"In file included from /home/fceldiener/vcs/llvm/include/llvm/Support/SwapByteOrder.h:20:
/usr/bin/../lib/gcc/x86_64-redhat-linux/4.7.2/../../../../include/c++/4.7.2/limits:1404:27: error: use of undeclared identifier
       '__int128'; did you mean '__int128_t'?
     struct numeric_limits<__int128>
                           ^
/usr/bin/../lib/gcc/x86_64-redhat-linux/4.7.2/../../../../include/c++/4.7.2/limits:1478:36: error: expected '>'
     struct numeric_limits<unsigned __int128>
                                    ^
/usr/bin/../lib/gcc/x86_64-redhat-linux/4.7.2/../../../../include/c++/4.7.2/limits:1478:5: error: cannot combine with previous '(error)'
       declaration specifier
     struct numeric_limits<unsigned __int128>
     ^
/usr/bin/../lib/gcc/x86_64-redhat-linux/4.7.2/../../../../include/c++/4.7.2/limits:1478:44: error: expected unqualified-id
     struct numeric_limits<unsigned __int128>"

Furthermore when I tried to build llvm/clang with clang 3.0 in Mageia2 I received an error of:

"#include "..." search starts here:
#include<...> search starts here:
   /home/mgeldiener/dev/clang/build/include
   /home/mgeldiener/dev/clang/build/lib/Support
   /home/mgeldiener/vcs/llvm/include
   /home/mgeldiener/vcs/llvm/lib/Support
   /opt/intel/composerxe-2011.5.220/mkl/include
   /opt/intel/composerxe-2011.5.220/tbb/include
/usr/bin/../lib/gcc/x86_64-mageia-linux-gnu/4.6.3/../../../../include/c++/4.6.3
/usr/bin/../lib/gcc/x86_64-mageia-linux-gnu/4.6.3/../../../../include/c++/4.6.3/x86_64-mageia-linux-gnu
/usr/bin/../lib/gcc/x86_64-mageia-linux-gnu/4.6.3/../../../../include/c++/4.6.3/backward
   /usr/local/include
   /usr/bin/../lib/clang/3.0/include
   /usr/include
End of search list.
In file included from /home/mgeldiener/vcs/llvm/lib/Support/Signals.cpp:30:
/home/mgeldiener/vcs/llvm/lib/Support/Unix/Signals.inc:32:10: fatal
error: 'cxxabi.h' file not found
#include<cxxabi.h>
           ^
1 error generated.
gmake[1]: ***
[/home/mgeldiener/dev/clang/build/lib/Support/Debug+Asserts/Signals.o]
Error 1
gmake[1]: *** Waiting for unfinished jobs....
gmake[1]: Leaving directory `/home/mgeldiener/dev/clang/build/lib/Support'
gmake: *** [all] Error 1"

Finally in both cases when I built llvm/clang with gcc instead of clang there were no errors and llvm/clang built successfully.

I could cite yet another case where building llvm/clang with a binary distribution of an earler version of clang also gave errors which stopped the build whereas using gcc worked fine. So there is something about using an earlier version of clang to build llvm/clang which just does not work. If gcc/libstdc++ work fine together and clang/libstdc++ do not work together, there must be some reason which the clang developers should address, or possibley llvm/configure is not setting up a build correctly which works with clang.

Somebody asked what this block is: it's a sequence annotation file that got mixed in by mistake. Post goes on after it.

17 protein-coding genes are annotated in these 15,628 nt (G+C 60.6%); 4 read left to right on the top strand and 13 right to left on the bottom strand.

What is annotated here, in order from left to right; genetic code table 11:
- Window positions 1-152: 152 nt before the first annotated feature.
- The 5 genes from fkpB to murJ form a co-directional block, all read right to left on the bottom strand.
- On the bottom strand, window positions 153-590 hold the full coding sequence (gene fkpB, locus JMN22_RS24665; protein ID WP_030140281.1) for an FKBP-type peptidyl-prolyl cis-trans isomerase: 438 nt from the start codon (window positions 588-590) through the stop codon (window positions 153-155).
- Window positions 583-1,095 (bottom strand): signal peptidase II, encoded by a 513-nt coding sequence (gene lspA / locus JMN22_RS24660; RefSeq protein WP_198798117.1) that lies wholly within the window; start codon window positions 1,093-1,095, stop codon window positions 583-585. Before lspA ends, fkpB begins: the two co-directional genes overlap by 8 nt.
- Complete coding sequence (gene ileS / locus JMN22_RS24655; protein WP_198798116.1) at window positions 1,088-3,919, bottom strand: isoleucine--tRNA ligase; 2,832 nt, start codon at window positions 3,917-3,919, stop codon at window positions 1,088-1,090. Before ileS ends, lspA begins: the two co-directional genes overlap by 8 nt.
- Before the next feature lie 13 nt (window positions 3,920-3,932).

Is it possible to build llvm/clang with a previous version of clang
installed as a binary ? If so, how do I get llvm/configure to use the
binary
version of clang rather than gcc to build the latest version of
llvm/clang ?

configure (but not CMake) will check for 'clang' in PATH and prefer to
use it instead of 'gcc' or 'cc'. So just ensure that the previous
version of clang is in your PATH.

Yes, I discovered this. This contradicts what LLVM has in its own
getting started page at
http://llvm.org/docs/GettingStarted.html#local-llvm-configuration.

I have updated docs now.

Thanks !

Doesn't the clang 3.0 binaries ship with its own version of the C++ and
C header files ?

No, clang does not include a complete standard library. It does
include a few system headers
(clang-installation-dir/lib/clang/3.3/include), but that is not a
complete standard library.

That is really a shame. Relying on some version of clang, whether built
or
distributed as a binary, working with whatever headers and libraries are
used with the version of gcc installed does not seem a good way to do
things
to me. I sincerely hope that clang changes this.

I know it is a ton of work for clang to develop its own headers/libraries
but I believe that each clang version should at least be distributed
and/or
built with a version of gcc's header/libraries with which it is
guaranteed
to work and that running clang will always use those correct
headers/libraries no matter what headers/libraries a particular version
of
gcc comes with.

Note that GCC doesn't do this either: you'll see that your system has
separate packages for g++ and for libstdc++.